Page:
Edmonton 2012 Village of the Fringe Review: Titanic

One hundred years ago, the Royal Mail Steamship Titanic sank beneath the waves. As the preamble to the play Titanic reminds us, two of the three most compelling storytellers of the mythos are Canadian: Governor General's award winner E.J. Pratt and preening anti-oil filmmaker James Cameron. This play recreates one of their stories.

I can't figure out which of the two girls was supposed to be Rose. I mean, Kate Jestad does have the name Kate, and she sort of looks like Kate Winslet. But Melanie Godbout is by far the hotter one, and isn't Rose supposed to be the hottest girl on the ship?

Okay, I pulled this trick earlier (and more convincingly) yesterday, didn't I? Yes, this is retelling the Pratt poem in dramatic form.

If you're interested, I can actually show you the script for the play itself. The dramatic reading follows it line for line (with the exception of the girls, particularly Jestad, who flubbed a few words). Good use with ladders as props (but very little other props or effects used, which was probably a weakness) and lots of energy from the cast as they played a variety of different characters covering a variety of emotions about the sinking.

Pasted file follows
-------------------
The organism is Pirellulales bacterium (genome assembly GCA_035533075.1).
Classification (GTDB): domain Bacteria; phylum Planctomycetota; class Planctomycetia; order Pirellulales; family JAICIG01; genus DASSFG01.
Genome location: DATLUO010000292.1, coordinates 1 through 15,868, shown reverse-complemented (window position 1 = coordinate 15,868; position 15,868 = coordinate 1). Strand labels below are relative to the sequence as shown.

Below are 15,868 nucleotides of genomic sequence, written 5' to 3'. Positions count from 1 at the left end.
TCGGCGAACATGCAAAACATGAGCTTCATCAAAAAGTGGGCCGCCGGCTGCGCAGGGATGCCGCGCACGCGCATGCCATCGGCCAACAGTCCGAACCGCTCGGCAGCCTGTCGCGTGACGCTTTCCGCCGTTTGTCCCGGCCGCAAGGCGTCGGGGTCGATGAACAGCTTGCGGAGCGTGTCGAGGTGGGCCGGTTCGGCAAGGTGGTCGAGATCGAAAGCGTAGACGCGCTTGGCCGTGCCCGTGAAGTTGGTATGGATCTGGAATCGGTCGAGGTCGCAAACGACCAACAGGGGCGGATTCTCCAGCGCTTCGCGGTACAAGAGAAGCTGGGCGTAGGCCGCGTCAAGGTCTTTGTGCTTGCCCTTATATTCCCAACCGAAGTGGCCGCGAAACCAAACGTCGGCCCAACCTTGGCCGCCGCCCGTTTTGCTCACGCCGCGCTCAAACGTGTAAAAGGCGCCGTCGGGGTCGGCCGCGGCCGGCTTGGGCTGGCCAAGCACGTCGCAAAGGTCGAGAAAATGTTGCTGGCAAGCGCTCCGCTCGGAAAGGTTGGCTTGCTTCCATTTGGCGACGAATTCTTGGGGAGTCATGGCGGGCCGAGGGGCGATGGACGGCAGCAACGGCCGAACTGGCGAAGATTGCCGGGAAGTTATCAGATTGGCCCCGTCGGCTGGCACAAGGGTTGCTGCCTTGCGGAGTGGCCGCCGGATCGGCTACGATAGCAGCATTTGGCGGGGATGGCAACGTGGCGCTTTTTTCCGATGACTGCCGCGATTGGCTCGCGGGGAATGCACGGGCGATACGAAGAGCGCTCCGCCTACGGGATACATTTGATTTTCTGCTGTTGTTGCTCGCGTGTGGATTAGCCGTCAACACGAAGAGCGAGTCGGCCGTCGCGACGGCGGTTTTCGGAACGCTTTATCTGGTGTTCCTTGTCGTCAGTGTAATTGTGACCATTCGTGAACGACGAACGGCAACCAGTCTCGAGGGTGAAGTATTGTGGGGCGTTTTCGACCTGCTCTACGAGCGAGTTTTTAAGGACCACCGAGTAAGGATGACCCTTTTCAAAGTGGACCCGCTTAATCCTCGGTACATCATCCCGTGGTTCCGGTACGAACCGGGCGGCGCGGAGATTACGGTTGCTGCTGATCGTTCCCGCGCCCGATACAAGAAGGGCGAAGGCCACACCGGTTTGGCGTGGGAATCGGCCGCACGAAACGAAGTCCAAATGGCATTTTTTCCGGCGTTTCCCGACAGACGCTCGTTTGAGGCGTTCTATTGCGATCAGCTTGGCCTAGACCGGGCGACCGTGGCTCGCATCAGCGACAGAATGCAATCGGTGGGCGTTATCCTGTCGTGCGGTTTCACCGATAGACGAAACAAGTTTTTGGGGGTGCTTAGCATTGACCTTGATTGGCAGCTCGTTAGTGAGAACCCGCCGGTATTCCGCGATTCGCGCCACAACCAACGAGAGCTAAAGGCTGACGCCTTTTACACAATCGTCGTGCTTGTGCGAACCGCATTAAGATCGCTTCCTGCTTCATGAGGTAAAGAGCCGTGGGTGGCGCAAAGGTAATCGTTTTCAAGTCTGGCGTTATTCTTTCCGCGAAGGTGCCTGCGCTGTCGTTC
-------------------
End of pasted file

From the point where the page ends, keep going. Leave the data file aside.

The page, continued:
Most of the play, as it happens, isn't even about the sinking. Like the Cameron film its all about the setup: painting pictures of the iceberg, the warnings of trouble, the busy seas, and the posh surroundings. Cameron's play took steerage, Pratt's poem took First Class.

When the iceberg hits, the fan is hit as well: the play turns to chilling as it tells the tale of the Carpathia, 60 miles away and 2/3rds of the bigger ship's size and speed, racing beyond her redline in a valiant effort to save the lives aboard the doomed vessel. The social order being mostly upheld (unlike the slanderous film version of events), boys becoming men, men becoming prisoners of their new watery grave. Finally the ship sinks, the lights go out, and while you walk away from the experience feeling profound, 1400 in the north Atlantic a century ago weren't nearly so lucky.

Final word: This play is delightful, chilling, creative, engaging, and...well, Titanic.